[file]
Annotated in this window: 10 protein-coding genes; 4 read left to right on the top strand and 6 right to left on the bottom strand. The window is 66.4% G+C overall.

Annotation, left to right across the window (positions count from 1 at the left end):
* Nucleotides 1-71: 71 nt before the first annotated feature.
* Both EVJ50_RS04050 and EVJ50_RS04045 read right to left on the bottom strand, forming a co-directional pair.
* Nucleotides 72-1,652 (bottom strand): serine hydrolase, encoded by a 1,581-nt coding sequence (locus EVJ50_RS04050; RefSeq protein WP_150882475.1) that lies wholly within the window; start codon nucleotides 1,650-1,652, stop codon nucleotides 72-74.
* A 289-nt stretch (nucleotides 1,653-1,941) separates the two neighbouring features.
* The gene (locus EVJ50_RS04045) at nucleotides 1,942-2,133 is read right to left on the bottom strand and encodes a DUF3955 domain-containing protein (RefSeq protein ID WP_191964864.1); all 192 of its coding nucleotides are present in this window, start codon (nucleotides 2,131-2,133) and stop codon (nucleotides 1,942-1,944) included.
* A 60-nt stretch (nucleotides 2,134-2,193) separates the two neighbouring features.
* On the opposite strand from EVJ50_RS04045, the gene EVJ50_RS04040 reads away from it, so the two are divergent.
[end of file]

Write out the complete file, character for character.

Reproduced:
Annotated in this window: 10 protein-coding genes; 4 read left to right on the top strand and 6 right to left on the bottom strand. The window is 66.4% G+C overall.

Annotation, left to right across the window (positions count from 1 at the left end):
* Nucleotides 1-71: 71 nt before the first annotated feature.
* Both EVJ50_RS04050 and EVJ50_RS04045 read right to left on the bottom strand, forming a co-directional pair.
* Nucleotides 72-1,652 (bottom strand): serine hydrolase, encoded by a 1,581-nt coding sequence (locus EVJ50_RS04050; RefSeq protein WP_150882475.1) that lies wholly within the window; start codon nucleotides 1,650-1,652, stop codon nucleotides 72-74.
* A 289-nt stretch (nucleotides 1,653-1,941) separates the two neighbouring features.
* The gene (locus EVJ50_RS04045) at nucleotides 1,942-2,133 is read right to left on the bottom strand and encodes a DUF3955 domain-containing protein (RefSeq protein ID WP_191964864.1); all 192 of its coding nucleotides are present in this window, start codon (nucleotides 2,131-2,133) and stop codon (nucleotides 1,942-1,944) included.
* A 60-nt stretch (nucleotides 2,134-2,193) separates the two neighbouring features.
* On the opposite strand from EVJ50_RS04045, the gene EVJ50_RS04040 reads away from it, so the two are divergent.